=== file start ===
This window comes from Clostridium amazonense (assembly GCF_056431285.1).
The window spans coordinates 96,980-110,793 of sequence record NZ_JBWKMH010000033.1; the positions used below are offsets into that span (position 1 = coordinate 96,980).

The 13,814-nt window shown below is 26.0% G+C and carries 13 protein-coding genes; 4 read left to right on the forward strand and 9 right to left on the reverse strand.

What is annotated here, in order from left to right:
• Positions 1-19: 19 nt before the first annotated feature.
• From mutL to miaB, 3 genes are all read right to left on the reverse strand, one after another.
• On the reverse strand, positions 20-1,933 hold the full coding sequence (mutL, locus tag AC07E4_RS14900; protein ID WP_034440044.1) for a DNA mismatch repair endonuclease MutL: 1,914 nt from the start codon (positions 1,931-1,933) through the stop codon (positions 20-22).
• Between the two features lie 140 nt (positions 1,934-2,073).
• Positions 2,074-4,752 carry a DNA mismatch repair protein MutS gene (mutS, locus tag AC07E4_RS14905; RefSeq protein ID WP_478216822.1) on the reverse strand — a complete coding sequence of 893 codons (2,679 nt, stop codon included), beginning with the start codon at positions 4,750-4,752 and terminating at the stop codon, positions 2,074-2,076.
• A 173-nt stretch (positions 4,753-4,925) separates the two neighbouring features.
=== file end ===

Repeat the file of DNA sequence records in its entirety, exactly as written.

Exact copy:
This window comes from Clostridium amazonense (assembly GCF_056431285.1).
The window spans coordinates 96,980-110,793 of sequence record NZ_JBWKMH010000033.1; the positions used below are offsets into that span (position 1 = coordinate 96,980).

The 13,814-nt window shown below is 26.0% G+C and carries 13 protein-coding genes; 4 read left to right on the forward strand and 9 right to left on the reverse strand.

What is annotated here, in order from left to right:
• Positions 1-19: 19 nt before the first annotated feature.
• From mutL to miaB, 3 genes are all read right to left on the reverse strand, one after another.
• On the reverse strand, positions 20-1,933 hold the full coding sequence (mutL, locus tag AC07E4_RS14900; protein ID WP_034440044.1) for a DNA mismatch repair endonuclease MutL: 1,914 nt from the start codon (positions 1,931-1,933) through the stop codon (positions 20-22).
• Between the two features lie 140 nt (positions 1,934-2,073).
• Positions 2,074-4,752 carry a DNA mismatch repair protein MutS gene (mutS, locus tag AC07E4_RS14905; RefSeq protein ID WP_478216822.1) on the reverse strand — a complete coding sequence of 893 codons (2,679 nt, stop codon included), beginning with the start codon at positions 4,750-4,752 and terminating at the stop codon, positions 2,074-2,076.
• A 173-nt stretch (positions 4,753-4,925) separates the two neighbouring features.